Selecting OTC medicines can be challenging for patients because of the wide range of competing products available. Pharmacists can help patients navigate the many options in OTC products and choose the right OTC drug for their particular needs; identify possible interactions between OTC products or between an OTC product and a prescription drug, food, or supplement; and advise patients when a condition is best treated with prescription medications and when to see a health care provider.
In recent surveys of consumers and health care providers, however, a majority of consumers said they don’t consult with their pharmacist before purchasing OTCs, though they would heed their pharmacist’s advice on buying a particular OTC medicine. How can pharmacists establish a dialogue with patients to help them choose and use OTCs effectively and safely?
Displaying posters, providing brochures at the pharmacy counter, and asking patients who are shopping for OTC products if they have any questions are easy-to-implement ways to encourage pharmacist–patient interaction about OTC meds, Shelley Ducker, Director of Communications & Outreach for the Consumer Healthcare Products Association (CHPA), told Pharmacy Today.
Through its Educational Foundation, CHPA offers resources for pharmacists and other health care providers and encourages patients to talk to their pharmacists if they have questions about OTCs, reminding them that pharmacists are a great resource.
Educational programs include Know Your Dose, on safe acetaminophen use, which offers brochures, posters, and shelf-readers that pharmacists can use to encourage patients to ask their advice. Shelf-readers are particularly effective, Ducker added, because they educate patients as they are making a medicine purchase decision and direct patients to approach the pharmacist with questions about OTCs.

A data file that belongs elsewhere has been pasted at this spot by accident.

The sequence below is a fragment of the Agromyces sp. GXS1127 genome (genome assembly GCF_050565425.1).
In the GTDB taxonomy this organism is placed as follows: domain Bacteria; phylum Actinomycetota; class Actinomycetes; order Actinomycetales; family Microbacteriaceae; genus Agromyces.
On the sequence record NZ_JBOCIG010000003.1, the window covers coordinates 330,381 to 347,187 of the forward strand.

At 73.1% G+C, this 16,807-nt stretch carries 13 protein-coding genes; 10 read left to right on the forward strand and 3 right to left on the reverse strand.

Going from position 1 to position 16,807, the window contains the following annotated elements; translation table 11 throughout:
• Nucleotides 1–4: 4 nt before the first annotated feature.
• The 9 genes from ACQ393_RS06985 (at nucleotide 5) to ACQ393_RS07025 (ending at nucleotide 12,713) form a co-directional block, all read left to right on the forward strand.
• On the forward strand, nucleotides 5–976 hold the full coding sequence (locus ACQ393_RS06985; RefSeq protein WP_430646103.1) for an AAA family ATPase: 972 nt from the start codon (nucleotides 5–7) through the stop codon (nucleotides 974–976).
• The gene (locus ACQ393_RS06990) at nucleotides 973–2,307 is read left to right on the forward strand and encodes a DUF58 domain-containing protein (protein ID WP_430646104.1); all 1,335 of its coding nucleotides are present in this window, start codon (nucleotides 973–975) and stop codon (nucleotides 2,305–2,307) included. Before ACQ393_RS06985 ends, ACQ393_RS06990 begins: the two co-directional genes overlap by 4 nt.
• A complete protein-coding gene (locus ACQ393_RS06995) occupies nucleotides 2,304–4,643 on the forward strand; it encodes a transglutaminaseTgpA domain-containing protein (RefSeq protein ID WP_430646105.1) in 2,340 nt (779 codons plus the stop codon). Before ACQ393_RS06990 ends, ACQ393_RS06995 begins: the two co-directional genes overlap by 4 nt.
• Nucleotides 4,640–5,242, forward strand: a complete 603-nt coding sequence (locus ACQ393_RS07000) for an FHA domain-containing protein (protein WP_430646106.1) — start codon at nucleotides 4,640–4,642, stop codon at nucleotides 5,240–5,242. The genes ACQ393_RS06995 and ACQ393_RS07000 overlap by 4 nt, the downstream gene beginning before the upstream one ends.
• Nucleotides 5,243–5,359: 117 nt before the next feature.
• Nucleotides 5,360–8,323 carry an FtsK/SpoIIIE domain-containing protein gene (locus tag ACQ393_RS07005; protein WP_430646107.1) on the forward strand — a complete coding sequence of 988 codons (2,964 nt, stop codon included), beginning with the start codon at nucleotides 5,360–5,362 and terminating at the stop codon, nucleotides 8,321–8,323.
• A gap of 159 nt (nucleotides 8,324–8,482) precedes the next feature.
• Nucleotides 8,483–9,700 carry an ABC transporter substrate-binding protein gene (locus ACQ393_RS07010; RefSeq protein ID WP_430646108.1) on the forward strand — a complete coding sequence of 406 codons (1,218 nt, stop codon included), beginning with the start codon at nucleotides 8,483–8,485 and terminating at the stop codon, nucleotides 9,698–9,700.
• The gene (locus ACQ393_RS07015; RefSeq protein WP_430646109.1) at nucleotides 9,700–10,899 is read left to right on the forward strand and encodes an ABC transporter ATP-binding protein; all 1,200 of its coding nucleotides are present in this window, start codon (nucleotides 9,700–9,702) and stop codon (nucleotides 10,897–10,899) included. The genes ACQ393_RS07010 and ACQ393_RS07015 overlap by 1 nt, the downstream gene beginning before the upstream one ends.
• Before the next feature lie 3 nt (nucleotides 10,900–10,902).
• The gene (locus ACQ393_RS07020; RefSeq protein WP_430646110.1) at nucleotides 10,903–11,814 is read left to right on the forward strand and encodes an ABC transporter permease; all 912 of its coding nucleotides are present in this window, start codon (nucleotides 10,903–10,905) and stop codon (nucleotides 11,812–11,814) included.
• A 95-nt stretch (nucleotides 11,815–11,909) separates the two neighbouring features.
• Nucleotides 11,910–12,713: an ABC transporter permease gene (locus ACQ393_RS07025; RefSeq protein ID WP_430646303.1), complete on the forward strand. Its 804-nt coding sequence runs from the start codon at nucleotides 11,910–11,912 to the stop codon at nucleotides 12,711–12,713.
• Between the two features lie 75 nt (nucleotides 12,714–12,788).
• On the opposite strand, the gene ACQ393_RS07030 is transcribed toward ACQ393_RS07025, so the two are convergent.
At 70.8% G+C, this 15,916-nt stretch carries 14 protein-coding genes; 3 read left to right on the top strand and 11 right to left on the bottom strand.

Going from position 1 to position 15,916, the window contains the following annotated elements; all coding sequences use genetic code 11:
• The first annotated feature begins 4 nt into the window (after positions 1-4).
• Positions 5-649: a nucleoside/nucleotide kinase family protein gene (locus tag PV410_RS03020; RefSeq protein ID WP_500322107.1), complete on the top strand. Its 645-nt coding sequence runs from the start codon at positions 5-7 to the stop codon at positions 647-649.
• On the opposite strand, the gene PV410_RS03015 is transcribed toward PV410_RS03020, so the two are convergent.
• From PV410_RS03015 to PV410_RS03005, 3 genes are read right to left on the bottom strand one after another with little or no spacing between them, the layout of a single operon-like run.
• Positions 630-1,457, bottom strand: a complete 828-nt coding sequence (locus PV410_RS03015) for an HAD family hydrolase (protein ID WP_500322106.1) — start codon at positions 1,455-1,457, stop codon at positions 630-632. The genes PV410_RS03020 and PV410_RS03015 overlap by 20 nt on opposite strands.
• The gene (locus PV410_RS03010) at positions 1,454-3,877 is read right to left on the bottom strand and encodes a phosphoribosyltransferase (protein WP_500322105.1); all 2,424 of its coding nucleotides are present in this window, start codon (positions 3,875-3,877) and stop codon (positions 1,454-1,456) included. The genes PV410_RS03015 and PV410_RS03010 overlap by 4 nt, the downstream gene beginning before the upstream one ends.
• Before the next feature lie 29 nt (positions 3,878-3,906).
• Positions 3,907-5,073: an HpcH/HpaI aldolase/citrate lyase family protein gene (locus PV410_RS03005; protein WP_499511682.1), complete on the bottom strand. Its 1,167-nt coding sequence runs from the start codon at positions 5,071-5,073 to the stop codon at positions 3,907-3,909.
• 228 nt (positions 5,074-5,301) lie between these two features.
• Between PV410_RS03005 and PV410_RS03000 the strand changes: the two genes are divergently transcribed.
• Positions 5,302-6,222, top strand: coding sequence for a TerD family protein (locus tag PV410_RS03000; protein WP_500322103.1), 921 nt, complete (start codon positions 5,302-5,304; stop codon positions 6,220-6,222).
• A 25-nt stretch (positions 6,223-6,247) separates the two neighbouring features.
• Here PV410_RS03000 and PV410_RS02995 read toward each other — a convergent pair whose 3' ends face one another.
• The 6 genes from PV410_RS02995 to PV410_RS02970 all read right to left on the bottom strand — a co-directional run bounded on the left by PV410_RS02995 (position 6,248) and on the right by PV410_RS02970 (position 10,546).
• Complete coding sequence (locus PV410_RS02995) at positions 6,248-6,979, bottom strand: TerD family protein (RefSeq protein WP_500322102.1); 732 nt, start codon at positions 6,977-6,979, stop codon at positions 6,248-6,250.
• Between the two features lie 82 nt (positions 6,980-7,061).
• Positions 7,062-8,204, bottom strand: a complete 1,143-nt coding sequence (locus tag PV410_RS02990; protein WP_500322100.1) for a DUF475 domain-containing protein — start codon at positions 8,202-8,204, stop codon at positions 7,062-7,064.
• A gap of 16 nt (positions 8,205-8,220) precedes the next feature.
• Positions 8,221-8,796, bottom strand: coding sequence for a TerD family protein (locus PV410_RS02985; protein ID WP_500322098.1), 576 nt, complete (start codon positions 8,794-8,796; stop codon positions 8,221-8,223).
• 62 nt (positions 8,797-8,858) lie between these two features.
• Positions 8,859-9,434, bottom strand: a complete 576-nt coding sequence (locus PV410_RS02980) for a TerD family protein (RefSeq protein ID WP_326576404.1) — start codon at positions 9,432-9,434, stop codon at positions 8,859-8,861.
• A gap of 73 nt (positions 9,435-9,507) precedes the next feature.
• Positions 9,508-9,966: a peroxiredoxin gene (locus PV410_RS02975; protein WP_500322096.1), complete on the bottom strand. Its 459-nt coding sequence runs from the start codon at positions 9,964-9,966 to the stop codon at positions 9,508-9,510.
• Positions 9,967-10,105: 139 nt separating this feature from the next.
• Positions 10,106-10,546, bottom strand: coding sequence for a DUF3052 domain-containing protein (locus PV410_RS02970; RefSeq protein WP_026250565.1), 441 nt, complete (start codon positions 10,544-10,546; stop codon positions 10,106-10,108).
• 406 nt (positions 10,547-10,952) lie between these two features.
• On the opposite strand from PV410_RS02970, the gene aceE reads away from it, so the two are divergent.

Some stores, such as the Walgreens flagship stores (see May’s Today), put pharmacists out front and center at a desk separate from the actual pharmacy. The pharmacist is there just to engage with patients and answer questions. Walgreens also offers a “speakers’ room” where pharmacists or guest speakers can hold monthly educational health talks.
Vendors such as MediaForce provide educational messages to in-store radio networks in select pharmacies and grocery stores. Pharmacists can use these messages or in-house announcements to encourage patients to stop by the pharmacy for information.
Pharmacists may want to consider writing a health tips column or guest blog for their local newspaper, create their own blog, or produce and distribute a newsletter in their communities. Drug take-back events held throughout the year and National Drug Take-Back Days are other opportunities to have conversations about safe OTC medicine use, storage, and disposal.
Through the CHPA Educational Foundation’s website, OTCsafety.org, pharmacists can order free brochures and posters for the Up and Away and Out of Sight safe medicine storage campaign, as well as brochures for Treat With Care, an initiative on the safe use of pediatric cough and cold medicines. Free brochures about preventing teen abuse of OTC cough medicines are available from the Stop Medicine Abuse campaign.
The National Council on Patient Information and Education’s (NCPIE) Be MedWise campaign offers numerous resources on OTC meds, including a “Know What’s in Your Medicines” section. A brochure available online, “Be MedWise: Use Over-the-Counter Medicines Wisely,” includes tips on how to take OTC medicines correctly by learning how to read product labels and to recognize the active ingredients in OTCs.
More information on the safe use of acetaminophen is available from NCPIE’s website (for seniors) and from FDA. FDA also has a section of its website devoted to consumer information on the safe use of OTC products.